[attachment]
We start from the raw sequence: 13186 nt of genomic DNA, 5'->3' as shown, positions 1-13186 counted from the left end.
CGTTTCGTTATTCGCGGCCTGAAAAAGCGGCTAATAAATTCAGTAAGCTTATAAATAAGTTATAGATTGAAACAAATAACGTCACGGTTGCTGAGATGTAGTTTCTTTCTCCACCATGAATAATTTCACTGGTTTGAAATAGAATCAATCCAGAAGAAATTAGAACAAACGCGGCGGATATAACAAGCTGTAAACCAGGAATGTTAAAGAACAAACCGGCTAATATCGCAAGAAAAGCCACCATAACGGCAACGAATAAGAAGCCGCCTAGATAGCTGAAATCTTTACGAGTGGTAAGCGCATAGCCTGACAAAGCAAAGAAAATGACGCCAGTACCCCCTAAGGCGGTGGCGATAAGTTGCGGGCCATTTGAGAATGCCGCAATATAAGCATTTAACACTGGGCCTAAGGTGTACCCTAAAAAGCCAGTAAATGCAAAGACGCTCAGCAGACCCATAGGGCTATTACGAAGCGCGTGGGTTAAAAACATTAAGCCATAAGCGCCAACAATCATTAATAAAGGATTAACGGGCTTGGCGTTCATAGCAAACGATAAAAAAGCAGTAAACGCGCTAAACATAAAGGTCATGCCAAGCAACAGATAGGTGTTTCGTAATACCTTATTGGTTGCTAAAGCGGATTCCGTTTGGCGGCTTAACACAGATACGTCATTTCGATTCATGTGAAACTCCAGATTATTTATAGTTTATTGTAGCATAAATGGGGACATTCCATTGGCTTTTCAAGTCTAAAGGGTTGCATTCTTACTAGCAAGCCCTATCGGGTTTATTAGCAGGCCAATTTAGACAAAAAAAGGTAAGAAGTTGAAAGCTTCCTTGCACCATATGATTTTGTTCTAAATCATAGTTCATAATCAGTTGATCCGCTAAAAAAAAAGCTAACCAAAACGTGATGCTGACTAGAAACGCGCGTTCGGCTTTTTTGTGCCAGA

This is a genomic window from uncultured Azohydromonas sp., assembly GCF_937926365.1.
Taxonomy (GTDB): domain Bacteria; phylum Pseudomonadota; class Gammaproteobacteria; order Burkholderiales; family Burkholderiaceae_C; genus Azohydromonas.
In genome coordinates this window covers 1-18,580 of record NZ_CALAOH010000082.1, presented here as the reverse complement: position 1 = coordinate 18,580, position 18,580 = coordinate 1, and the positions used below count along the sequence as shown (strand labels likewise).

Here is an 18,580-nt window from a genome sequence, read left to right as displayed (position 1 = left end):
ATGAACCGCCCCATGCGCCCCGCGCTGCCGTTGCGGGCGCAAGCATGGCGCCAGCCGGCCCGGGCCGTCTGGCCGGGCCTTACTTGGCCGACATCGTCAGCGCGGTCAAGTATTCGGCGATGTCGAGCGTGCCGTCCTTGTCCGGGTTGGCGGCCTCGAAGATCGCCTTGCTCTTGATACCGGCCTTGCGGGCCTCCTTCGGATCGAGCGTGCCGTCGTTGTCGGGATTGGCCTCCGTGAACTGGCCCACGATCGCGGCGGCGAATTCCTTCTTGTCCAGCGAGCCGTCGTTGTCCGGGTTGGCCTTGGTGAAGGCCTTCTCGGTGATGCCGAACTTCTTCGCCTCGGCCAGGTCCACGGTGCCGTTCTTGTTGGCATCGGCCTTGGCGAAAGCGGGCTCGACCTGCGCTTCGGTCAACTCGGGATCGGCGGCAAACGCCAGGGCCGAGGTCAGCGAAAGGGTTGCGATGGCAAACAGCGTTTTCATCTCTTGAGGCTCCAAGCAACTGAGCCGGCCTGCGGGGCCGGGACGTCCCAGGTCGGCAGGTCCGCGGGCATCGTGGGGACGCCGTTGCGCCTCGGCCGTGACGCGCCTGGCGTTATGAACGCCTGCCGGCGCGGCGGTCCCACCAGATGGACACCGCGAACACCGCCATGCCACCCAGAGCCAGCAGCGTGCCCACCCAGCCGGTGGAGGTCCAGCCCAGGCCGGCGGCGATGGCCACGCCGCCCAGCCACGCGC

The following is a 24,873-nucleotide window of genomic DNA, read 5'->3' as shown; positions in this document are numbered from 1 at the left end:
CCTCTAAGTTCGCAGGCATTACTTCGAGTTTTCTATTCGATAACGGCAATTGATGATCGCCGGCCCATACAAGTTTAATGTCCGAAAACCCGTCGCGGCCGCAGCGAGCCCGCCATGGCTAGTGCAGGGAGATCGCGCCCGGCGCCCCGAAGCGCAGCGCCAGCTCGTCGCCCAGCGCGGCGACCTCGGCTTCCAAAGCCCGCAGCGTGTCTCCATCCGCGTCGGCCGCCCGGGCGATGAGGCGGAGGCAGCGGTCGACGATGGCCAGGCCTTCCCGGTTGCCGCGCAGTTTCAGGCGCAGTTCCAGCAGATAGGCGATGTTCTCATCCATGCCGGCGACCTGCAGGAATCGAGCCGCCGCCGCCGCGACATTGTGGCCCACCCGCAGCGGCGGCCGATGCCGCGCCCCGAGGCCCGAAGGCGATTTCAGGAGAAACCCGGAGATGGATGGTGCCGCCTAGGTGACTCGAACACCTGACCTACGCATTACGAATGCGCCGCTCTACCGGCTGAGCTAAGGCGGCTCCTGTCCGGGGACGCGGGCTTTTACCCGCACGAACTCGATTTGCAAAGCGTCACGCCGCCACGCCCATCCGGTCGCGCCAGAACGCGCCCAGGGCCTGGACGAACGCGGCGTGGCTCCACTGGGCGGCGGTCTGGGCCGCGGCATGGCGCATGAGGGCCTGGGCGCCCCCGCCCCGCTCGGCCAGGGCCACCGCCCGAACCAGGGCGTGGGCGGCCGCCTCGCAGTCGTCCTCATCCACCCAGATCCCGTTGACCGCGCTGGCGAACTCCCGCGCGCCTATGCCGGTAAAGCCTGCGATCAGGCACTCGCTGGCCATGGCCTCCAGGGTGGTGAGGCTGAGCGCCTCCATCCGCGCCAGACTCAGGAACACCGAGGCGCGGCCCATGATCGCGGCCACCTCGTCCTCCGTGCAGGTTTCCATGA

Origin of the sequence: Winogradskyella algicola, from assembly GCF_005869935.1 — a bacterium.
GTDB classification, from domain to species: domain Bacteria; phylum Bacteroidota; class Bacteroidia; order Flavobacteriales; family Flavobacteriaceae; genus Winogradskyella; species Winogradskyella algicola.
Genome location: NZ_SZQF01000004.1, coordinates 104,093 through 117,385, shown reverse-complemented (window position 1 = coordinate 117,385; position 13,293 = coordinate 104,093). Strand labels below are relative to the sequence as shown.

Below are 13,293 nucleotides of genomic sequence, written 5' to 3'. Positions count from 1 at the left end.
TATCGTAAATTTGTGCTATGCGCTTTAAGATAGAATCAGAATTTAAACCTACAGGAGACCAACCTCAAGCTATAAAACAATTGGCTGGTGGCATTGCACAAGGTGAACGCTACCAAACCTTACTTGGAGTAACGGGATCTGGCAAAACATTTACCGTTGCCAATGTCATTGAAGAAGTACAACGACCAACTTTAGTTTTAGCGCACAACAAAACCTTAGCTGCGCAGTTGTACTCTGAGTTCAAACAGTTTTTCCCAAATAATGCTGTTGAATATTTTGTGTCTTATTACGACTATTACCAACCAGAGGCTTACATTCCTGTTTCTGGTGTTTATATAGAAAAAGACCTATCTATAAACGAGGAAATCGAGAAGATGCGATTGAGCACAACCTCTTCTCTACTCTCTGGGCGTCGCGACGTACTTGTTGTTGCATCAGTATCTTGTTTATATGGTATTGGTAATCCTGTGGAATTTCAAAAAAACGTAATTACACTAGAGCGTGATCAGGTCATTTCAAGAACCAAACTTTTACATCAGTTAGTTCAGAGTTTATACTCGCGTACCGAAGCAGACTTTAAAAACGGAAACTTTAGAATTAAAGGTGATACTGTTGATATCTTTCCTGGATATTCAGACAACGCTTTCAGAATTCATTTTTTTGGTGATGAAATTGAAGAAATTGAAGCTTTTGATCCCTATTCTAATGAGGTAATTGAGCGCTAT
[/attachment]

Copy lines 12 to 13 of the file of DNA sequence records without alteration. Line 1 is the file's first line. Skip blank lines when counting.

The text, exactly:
Genome location: NZ_SZQF01000004.1, coordinates 104,093 through 117,385, shown reverse-complemented (window position 1 = coordinate 117,385; position 13,293 = coordinate 104,093). Strand labels below are relative to the sequence as shown.

Below are 13,293 nucleotides of genomic sequence, written 5' to 3'. Positions count from 1 at the left end.